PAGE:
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A New Monthly Climatology of Global Radiation for the Arctic and Comparisons with NCEP–NCAR Reanalysis and ISCCP-C2 Fields

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  • 1 Cooperative Institute for Research in Environmental Sciences, University of Colorado, Boulder, Colorado
  • | 2 Department of Geography, Boston University, Boston, Massachusetts
  • | 3 Cooperative Institute for Research in Environmental Sciences, University of Colorado, Boulder, Colorado
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Abstract

Measurements from the Russian “North Pole” series of drifting stations, the United States drifting stations“T-3” and “Arlis II,” land stations, and, where necessary, over the northern North Atlantic and coastal Greenland, empirically derived values from earlier Russian studies are used to compile a new gridded monthly climatology of global (downwelling shortwave) radiation for the region north of 65°N. Spatio-temporal patterns of fluxes and effective cloud transmittance are examined and comparisons are made with fields from the National Centers for Environmental Prediction–National Center for Atmospheric Research (NCEP–NCAR) reanalysis and those derived from the International Satellite Cloud Climatology Project (ISCCP) C2 (monthly) cloud product.

All months examined (March–October) show peak fluxes over the Greenland ice sheet. March, September, and October feature a strong zonal component. Other months exhibit an asymmetric pattern related to cloud fraction and optical depth, manifested by an Atlantic side flux minimum. For June, the month of maximum insolation, fluxes increase from less than 200 W m−2 in the Norwegian and Barents seas to more than 300 W m−2 over the Pacific side of central Arctic Ocean extending into the Beaufort Sea. June fluxes of more than 340 W m−2 are found over the Greenland ice sheet. Effective cloud transmittance, taken as the ratio of the observed flux to the modeled clear sky flux, is examined for April–September. Values for the Atlantic sector range from 0.50–0.60, contrasting with the central Arctic Ocean where values peak in April at 0.75–0.80, falling to 0.60–0.65 during late summer and early autumn. A relative Beaufort Sea maximum is well expressed during June. The NCEP–NCAR and ISCCP products capture 50%–60% of the observed spatial variance in global radiation during most months. However, the NCEP–NCAR fluxes are consistently high, with Arctic Ocean errors in excess of 60 W m−2 during summer, reflecting problems in modeled cloud cover. ISCCP fluxes compare better in terms of magnitude.

Corresponding author address: Dr. Mark C. Serreze, Cooperative Institute for Research in Environmental Science, University of Colorado, Campus Box 449, Boulder, CO 80309-0449.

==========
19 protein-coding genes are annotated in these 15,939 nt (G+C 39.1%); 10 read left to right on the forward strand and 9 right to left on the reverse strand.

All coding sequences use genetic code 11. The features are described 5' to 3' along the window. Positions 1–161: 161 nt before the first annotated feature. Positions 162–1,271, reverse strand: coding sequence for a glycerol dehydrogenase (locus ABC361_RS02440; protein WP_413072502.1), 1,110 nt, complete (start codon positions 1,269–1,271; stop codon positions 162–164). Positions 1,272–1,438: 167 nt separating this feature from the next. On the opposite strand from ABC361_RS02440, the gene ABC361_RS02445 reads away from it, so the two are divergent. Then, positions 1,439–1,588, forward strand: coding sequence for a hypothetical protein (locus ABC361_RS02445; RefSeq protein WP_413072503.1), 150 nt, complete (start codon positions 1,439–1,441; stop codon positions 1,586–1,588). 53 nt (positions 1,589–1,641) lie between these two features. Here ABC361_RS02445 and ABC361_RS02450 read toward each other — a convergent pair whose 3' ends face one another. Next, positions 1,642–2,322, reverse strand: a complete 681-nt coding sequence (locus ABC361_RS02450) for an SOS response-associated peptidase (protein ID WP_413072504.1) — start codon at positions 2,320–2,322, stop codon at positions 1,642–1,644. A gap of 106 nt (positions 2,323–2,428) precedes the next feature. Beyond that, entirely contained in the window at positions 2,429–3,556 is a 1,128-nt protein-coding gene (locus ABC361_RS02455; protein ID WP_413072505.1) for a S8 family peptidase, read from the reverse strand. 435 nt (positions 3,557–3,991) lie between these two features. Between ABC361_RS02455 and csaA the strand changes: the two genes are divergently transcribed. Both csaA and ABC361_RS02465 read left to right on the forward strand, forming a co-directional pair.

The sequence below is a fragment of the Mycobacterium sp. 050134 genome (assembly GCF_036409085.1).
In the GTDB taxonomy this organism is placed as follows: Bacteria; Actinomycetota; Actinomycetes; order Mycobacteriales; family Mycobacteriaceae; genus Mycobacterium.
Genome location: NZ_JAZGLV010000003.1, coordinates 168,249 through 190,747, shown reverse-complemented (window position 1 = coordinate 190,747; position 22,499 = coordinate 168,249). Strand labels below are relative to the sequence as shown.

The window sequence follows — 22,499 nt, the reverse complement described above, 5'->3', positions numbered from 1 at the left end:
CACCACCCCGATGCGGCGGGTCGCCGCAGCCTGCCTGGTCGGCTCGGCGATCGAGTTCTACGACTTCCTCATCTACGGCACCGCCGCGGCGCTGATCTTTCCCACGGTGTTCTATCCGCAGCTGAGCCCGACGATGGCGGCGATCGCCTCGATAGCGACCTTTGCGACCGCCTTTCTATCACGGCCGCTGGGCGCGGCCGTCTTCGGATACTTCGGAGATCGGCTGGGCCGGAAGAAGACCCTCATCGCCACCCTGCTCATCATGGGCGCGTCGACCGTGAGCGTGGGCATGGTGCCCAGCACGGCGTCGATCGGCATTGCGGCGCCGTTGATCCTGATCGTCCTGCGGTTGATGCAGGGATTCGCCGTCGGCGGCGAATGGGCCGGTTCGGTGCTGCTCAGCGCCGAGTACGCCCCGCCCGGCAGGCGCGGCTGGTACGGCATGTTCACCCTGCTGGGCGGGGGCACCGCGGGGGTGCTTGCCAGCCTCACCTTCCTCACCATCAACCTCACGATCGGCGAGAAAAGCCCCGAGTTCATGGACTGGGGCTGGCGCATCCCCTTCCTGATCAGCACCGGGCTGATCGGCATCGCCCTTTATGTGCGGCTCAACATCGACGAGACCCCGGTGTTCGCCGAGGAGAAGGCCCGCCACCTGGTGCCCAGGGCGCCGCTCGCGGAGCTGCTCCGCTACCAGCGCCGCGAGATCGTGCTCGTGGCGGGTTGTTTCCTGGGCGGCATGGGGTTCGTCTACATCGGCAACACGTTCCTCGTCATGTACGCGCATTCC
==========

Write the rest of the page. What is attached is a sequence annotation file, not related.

Email: serreze@kryos.colorado.edu

Abstract

Measurements from the Russian “North Pole” series of drifting stations, the United States drifting stations“T-3” and “Arlis II,” land stations, and, where necessary, over the northern North Atlantic and coastal Greenland, empirically derived values from earlier Russian studies are used to compile a new gridded monthly climatology of global (downwelling shortwave) radiation for the region north of 65°N. Spatio-temporal patterns of fluxes and effective cloud transmittance are examined and comparisons are made with fields from the National Centers for Environmental Prediction–National Center for Atmospheric Research (NCEP–NCAR) reanalysis and those derived from the International Satellite Cloud Climatology Project (ISCCP) C2 (monthly) cloud product.

All months examined (March–October) show peak fluxes over the Greenland ice sheet. March, September, and October feature a strong zonal component. Other months exhibit an asymmetric pattern related to cloud fraction and optical depth, manifested by an Atlantic side flux minimum. For June, the month of maximum insolation, fluxes increase from less than 200 W m−2 in the Norwegian and Barents seas to more than 300 W m−2 over the Pacific side of central Arctic Ocean extending into the Beaufort Sea. June fluxes of more than 340 W m−2 are found over the Greenland ice sheet. Effective cloud transmittance, taken as the ratio of the observed flux to the modeled clear sky flux, is examined for April–September. Values for the Atlantic sector range from 0.50–0.60, contrasting with the central Arctic Ocean where values peak in April at 0.75–0.80, falling to 0.60–0.65 during late summer and early autumn. A relative Beaufort Sea maximum is well expressed during June. The NCEP–NCAR and ISCCP products capture 50%–60% of the observed spatial variance in global radiation during most months. However, the NCEP–NCAR fluxes are consistently high, with Arctic Ocean errors in excess of 60 W m−2 during summer, reflecting problems in modeled cloud cover. ISCCP fluxes compare better in terms of magnitude.

Corresponding author address: Dr. Mark C. Serreze, Cooperative Institute for Research in Environmental Science, University of Colorado, Campus Box 449, Boulder, CO 80309-0449.

Email: serreze@kryos.colorado.edu

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